Long ago in a distant land, a prince dreamed of creating more than a geographical or political kingdom. He dreamed of establishing a community in which all persons were committed to each other in loyalty and equality, where every person sought the welfare of the neighbor even at a cost to the self. So the prince called a great meeting of all the heads of clans, all the wise and trusted people of the land, and dared to tell his dream. Each chieftain and his clan were invited to join in the foundation of a new society. As part of the community's inauguration, each was requested to search his cellar for the best wine produced from his ancestral vines. These treasured bottles would be uncorked, poured into a great communal vat, and blended, as the true community it represented, into a common vintage.
"How can I mix my exquisite wine with that of my neighbors?" asked one of the winegrowers invited to this covenanting. "I would sacrifice the unique variety of grape, the special climate of the year, the sweetness of a late harvest, the indefinable magic of bouquet, and I would violate my art as a winemaker. Impossible! Give up my distinct variety? Lose my separate self? I will not be adulterated in such a common cup."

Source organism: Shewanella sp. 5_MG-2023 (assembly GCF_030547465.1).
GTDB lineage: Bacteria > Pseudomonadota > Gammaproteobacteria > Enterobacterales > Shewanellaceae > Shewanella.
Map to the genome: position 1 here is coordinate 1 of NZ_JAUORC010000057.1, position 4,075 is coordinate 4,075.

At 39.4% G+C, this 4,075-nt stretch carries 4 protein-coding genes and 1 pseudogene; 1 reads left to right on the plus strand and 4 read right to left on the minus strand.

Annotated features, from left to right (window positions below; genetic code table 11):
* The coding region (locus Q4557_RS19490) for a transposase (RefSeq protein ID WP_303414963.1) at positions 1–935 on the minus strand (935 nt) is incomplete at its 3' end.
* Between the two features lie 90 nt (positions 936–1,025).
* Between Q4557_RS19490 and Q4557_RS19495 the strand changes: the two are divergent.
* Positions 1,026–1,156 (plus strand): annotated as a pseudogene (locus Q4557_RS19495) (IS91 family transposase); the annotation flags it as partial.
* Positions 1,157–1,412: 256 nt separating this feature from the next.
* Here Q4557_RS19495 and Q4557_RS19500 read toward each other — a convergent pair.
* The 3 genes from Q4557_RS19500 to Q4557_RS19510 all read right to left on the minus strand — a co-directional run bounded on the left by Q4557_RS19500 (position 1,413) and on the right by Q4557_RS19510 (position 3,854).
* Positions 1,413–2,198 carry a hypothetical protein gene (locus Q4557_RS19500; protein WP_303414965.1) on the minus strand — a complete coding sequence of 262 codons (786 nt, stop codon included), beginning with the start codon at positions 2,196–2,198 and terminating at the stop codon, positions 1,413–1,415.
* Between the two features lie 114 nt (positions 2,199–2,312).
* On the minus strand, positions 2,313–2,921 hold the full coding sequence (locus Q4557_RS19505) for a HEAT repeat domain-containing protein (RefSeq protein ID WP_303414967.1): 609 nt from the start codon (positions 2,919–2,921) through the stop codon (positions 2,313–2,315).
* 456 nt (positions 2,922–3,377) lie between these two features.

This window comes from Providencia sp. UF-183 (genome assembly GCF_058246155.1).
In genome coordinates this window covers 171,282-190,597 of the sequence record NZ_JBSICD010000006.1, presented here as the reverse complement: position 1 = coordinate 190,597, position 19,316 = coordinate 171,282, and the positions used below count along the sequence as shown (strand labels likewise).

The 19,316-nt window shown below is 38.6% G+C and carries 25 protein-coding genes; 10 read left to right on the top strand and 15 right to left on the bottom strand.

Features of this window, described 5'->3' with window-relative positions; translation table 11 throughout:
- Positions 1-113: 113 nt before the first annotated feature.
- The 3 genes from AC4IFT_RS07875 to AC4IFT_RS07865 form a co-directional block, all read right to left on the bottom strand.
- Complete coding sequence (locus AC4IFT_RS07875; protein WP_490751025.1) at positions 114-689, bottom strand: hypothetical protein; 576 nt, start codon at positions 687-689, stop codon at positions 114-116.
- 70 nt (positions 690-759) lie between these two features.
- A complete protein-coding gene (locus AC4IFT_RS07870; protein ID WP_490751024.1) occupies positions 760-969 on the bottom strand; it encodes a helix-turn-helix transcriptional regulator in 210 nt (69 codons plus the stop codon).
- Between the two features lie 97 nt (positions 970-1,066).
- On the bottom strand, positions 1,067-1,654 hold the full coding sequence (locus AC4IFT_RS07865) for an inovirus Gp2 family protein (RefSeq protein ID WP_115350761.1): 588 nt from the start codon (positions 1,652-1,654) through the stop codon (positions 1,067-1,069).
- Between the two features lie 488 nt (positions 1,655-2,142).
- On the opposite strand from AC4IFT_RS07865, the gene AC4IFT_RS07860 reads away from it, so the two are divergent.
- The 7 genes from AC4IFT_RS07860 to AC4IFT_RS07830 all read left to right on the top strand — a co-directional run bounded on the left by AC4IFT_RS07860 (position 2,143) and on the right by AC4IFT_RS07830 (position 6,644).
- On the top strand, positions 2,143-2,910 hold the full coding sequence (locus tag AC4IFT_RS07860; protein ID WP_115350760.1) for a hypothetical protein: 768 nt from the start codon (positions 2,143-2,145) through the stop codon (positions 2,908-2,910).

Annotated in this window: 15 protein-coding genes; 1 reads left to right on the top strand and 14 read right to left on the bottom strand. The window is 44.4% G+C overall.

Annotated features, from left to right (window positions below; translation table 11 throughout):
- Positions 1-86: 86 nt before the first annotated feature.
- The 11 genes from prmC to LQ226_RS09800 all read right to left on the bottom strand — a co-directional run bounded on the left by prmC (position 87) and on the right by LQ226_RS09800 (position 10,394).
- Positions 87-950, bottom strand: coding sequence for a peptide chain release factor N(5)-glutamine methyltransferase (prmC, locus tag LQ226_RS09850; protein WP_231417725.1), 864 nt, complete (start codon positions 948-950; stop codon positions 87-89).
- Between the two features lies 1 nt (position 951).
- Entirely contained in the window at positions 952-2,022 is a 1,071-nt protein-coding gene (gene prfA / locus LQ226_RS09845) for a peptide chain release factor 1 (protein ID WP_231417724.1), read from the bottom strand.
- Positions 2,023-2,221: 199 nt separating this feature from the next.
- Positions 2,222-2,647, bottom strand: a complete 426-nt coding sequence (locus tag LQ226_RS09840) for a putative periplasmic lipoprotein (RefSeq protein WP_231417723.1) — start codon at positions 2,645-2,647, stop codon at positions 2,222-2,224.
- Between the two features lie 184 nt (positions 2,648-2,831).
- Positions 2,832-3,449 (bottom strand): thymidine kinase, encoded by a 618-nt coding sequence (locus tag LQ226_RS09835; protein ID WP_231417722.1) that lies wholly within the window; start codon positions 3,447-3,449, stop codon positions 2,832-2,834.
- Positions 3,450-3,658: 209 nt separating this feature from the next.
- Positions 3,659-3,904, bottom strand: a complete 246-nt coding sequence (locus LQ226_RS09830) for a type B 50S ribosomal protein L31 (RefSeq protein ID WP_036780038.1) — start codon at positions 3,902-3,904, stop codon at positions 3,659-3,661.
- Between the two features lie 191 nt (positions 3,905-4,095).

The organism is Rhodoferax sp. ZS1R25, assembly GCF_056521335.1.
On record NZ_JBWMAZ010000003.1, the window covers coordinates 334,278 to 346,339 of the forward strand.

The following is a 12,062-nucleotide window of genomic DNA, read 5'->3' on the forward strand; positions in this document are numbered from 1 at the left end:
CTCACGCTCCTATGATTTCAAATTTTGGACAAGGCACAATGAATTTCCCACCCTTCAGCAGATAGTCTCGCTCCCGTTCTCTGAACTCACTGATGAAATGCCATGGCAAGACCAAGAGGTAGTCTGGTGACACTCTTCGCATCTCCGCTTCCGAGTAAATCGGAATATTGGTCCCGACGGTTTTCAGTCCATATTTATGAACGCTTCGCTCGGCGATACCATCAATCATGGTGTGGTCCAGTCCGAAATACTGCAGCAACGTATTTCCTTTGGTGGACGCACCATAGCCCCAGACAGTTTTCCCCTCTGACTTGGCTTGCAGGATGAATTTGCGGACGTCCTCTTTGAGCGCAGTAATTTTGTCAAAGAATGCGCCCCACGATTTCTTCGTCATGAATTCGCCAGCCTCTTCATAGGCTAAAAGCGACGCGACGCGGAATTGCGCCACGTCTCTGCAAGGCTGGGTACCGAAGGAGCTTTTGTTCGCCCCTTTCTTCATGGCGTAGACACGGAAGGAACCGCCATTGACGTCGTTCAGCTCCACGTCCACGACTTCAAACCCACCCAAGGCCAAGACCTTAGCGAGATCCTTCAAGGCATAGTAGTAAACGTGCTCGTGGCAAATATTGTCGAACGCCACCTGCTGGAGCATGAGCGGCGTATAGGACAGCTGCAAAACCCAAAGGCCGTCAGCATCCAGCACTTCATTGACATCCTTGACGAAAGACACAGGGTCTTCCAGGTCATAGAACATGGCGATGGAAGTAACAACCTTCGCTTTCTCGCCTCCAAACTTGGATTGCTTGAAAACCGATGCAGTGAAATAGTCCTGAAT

So he corked a bottle of tap water, affixed his most beautiful label to the bottle, and at the time of the ritual poured the water ceremoniously into the vat. When the covenanting was solemnized, all filled their glasses for the communal draft, the toast that would seal commitment to community. As the cups touched their lips, all knew the truth. It was not wine. It was water. No one had been willing to pay the cost of community.-David Augsburger, Dissident Discipleship,
(Grand Rapids: Brazos Press, 2006), 60-61